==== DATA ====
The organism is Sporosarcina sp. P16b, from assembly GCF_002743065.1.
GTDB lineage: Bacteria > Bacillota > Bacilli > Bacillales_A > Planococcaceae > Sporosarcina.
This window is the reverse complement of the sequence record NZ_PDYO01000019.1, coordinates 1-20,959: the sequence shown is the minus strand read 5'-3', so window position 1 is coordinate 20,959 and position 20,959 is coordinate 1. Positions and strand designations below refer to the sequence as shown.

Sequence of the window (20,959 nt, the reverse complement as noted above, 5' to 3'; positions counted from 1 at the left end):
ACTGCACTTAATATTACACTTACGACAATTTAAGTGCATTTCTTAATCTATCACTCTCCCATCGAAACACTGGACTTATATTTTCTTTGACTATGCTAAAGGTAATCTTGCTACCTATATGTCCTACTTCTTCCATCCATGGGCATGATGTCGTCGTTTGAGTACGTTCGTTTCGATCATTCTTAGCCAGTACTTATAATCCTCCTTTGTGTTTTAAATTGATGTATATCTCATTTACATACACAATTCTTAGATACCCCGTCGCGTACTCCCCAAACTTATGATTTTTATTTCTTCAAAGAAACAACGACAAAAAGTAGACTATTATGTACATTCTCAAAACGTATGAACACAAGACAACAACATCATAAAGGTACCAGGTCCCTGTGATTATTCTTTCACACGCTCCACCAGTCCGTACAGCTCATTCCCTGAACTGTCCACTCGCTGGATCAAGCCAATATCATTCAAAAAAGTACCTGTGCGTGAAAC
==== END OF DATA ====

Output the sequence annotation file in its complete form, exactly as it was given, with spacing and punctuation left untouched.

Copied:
The organism is Sporosarcina sp. P16b, from assembly GCF_002743065.1.
GTDB lineage: Bacteria > Bacillota > Bacilli > Bacillales_A > Planococcaceae > Sporosarcina.
This window is the reverse complement of the sequence record NZ_PDYO01000019.1, coordinates 1-20,959: the sequence shown is the minus strand read 5'-3', so window position 1 is coordinate 20,959 and position 20,959 is coordinate 1. Positions and strand designations below refer to the sequence as shown.

Sequence of the window (20,959 nt, the reverse complement as noted above, 5' to 3'; positions counted from 1 at the left end):
ACTGCACTTAATATTACACTTACGACAATTTAAGTGCATTTCTTAATCTATCACTCTCCCATCGAAACACTGGACTTATATTTTCTTTGACTATGCTAAAGGTAATCTTGCTACCTATATGTCCTACTTCTTCCATCCATGGGCATGATGTCGTCGTTTGAGTACGTTCGTTTCGATCATTCTTAGCCAGTACTTATAATCCTCCTTTGTGTTTTAAATTGATGTATATCTCATTTACATACACAATTCTTAGATACCCCGTCGCGTACTCCCCAAACTTATGATTTTTATTTCTTCAAAGAAACAACGACAAAAAGTAGACTATTATGTACATTCTCAAAACGTATGAACACAAGACAACAACATCATAAAGGTACCAGGTCCCTGTGATTATTCTTTCACACGCTCCACCAGTCCGTACAGCTCATTCCCTGAACTGTCCACTCGCTGGATCAAGCCAATATCATTCAAAAAAGTACCTGTGCGTGAAAC